Every night I swear that I will go to sleep earlier, so that the early morning isn’t quite so abrupt. But when the peace finally descends on the house I find myself using the quiet to my advantage. My kids are not good nappers. They wake early and live hard all day. If I want uninterrupted time to myself when I’m not holding at least one little person, it has to come at night. For example, as I write this it’s a little after 10pm and my trusty toddler alarm clock is hurtling headlong to morning. But I tell myself I have adapted. I can function on 7 hours of sleep far better than I used to function on 8 1/2. My justifications are even mostly true, so I continue to push the boundaries, and cry into my pillow.

Do you fall prey to the evening quiet, too? Or are you an early riser? How do you find your moments of peace amidst the chaos?

A Christmas Wish

I hope that you are all safe and warm and happy today. I am spending this Christmas with just my husband and kids, cozy at home. And I will be grooving to my favourite Christmas song, sung by none other than the fabulous Kermit the Frog. Because if you believe in love, that really will be more than enough. Peace on earth, and good will towards all.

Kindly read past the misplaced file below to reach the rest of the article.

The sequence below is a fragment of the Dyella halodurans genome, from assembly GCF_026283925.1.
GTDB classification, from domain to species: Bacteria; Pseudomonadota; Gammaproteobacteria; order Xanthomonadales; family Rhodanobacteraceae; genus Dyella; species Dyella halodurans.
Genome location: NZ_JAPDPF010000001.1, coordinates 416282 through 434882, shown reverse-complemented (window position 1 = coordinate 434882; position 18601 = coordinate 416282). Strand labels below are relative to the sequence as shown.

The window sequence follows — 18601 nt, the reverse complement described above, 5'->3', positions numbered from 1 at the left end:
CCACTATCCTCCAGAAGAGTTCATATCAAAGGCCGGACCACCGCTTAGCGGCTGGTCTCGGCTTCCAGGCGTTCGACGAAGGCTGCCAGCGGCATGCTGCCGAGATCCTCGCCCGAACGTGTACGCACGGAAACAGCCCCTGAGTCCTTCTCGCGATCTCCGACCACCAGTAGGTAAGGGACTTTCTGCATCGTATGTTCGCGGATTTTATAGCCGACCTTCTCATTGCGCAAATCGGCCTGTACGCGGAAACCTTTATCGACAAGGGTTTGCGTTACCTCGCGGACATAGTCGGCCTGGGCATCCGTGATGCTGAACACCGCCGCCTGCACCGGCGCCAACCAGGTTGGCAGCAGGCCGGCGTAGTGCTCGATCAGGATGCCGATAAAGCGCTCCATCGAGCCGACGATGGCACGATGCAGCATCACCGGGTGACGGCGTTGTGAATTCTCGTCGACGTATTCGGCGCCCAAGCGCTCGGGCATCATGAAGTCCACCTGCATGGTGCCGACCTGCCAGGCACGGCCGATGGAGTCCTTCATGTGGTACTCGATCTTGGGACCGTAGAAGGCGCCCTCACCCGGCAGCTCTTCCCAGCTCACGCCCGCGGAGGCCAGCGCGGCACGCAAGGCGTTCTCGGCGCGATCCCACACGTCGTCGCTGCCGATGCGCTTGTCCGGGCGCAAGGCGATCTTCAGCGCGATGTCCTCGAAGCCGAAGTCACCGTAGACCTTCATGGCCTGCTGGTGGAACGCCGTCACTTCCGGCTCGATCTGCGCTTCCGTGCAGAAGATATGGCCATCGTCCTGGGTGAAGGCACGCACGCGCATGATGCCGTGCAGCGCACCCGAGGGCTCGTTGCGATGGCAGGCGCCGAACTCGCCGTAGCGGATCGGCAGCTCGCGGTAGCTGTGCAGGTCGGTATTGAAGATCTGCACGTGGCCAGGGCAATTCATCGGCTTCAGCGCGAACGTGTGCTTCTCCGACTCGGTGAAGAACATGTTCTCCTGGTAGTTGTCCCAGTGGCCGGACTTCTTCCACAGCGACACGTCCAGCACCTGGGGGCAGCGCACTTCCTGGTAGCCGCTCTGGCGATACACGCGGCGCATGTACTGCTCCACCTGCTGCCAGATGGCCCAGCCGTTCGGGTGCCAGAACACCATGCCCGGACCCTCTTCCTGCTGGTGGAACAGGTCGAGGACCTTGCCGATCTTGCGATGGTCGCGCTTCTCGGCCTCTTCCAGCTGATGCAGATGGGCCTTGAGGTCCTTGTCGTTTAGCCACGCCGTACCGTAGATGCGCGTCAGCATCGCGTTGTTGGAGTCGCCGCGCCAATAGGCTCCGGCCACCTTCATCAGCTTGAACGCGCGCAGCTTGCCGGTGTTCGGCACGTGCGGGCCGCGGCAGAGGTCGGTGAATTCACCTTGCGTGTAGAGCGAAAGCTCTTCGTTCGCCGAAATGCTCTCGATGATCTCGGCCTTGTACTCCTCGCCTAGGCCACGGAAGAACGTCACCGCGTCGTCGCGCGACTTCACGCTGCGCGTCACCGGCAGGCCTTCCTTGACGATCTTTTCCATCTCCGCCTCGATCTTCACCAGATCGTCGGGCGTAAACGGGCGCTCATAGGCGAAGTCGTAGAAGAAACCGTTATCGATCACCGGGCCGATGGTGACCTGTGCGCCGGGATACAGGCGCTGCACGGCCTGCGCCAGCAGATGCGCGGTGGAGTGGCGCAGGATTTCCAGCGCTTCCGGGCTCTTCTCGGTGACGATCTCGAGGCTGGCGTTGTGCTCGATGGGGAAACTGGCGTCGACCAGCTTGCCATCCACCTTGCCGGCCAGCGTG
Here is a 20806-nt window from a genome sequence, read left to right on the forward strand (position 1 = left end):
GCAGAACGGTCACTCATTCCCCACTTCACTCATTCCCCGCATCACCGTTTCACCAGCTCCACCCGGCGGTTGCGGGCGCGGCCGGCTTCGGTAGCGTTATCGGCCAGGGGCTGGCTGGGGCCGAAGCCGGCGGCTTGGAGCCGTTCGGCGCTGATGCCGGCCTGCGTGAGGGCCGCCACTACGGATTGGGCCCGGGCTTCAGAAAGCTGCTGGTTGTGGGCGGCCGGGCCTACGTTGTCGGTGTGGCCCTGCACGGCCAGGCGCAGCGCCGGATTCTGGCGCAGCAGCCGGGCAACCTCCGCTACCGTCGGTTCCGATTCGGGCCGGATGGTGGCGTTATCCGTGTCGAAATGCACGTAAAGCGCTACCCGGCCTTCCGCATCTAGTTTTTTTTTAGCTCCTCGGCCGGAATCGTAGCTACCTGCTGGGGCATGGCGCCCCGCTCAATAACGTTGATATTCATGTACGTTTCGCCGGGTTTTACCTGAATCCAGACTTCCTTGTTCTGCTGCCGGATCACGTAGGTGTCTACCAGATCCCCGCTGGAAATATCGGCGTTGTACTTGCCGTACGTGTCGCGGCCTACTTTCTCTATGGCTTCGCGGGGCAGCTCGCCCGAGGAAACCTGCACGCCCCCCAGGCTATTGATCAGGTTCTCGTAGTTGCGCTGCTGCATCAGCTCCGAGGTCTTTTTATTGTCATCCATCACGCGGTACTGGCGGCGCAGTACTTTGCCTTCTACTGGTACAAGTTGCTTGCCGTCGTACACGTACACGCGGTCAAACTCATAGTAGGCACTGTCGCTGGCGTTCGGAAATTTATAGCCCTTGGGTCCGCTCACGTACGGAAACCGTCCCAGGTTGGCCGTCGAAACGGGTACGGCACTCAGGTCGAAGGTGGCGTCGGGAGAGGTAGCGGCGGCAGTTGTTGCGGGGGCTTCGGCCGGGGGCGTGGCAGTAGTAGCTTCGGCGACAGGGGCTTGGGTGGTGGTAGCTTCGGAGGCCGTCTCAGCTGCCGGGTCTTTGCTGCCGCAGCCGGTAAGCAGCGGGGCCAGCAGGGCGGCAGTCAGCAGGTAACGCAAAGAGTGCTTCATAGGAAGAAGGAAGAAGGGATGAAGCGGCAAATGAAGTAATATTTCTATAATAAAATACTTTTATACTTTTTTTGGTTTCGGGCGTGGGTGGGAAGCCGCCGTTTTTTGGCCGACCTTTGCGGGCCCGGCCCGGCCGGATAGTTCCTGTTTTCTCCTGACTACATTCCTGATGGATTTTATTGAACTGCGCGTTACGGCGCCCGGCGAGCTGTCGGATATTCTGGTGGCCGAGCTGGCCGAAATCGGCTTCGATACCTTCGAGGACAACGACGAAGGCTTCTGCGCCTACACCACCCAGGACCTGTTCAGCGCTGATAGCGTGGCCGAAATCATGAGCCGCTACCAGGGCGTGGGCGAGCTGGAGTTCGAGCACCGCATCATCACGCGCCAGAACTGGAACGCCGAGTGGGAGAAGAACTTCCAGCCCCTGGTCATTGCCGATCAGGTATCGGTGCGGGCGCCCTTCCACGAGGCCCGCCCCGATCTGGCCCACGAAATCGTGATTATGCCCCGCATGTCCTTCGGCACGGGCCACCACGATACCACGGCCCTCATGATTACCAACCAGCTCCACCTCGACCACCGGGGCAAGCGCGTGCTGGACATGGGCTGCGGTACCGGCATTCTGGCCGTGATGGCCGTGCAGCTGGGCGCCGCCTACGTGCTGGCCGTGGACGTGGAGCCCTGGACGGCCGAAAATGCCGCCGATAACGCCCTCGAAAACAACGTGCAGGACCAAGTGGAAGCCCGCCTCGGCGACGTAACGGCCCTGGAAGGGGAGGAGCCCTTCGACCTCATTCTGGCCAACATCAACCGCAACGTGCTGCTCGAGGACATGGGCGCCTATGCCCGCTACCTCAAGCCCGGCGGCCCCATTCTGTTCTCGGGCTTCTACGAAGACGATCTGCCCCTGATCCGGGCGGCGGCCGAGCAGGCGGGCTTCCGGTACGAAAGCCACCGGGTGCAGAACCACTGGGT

Crafting my Christmas

It’s Thursday, and I’m Crafting my Life! Or, more specifically, I’m Crafting my Christmas, since today is Christmas Eve and all. So grab some hot chocolate, turn up the Bing Crosby, and join me.

I am not very good at Christmas, I’ll put it right out there. I make far too many promises, to myself and to others. I am currently in a last minute sewing frenzy, and I haven’t done any of the baking I swore I would do. I just love the idea of a holiday that involves handmade ornaments and lots of special moments with the kids. The problem, of course, is that what is supposed to be a happy moment turns into two children hopped up on sugar, a kitchen that is so sticky the cat is affixed to the floor, and me crying because I just wanted to make memories. The reality of life can’t possibly live up to the picture in my head.

I pay a lot of lip service to how I’m cutting back and not doing so much, but when push comes to shove I try to do all of it. All of it. I’m dragging the kids to Christmas pageants and holiday shows and ornament making classes. I re-decorate the tree twice a day, even as my kids un-decorate it. I host parties and dinners and make sure my kids see Santa in every possible venue available to them. And I give myself a massive guilt trip because, yet again, I didn’t manage to get the Christmas cards written up this year. It’s crazy-making.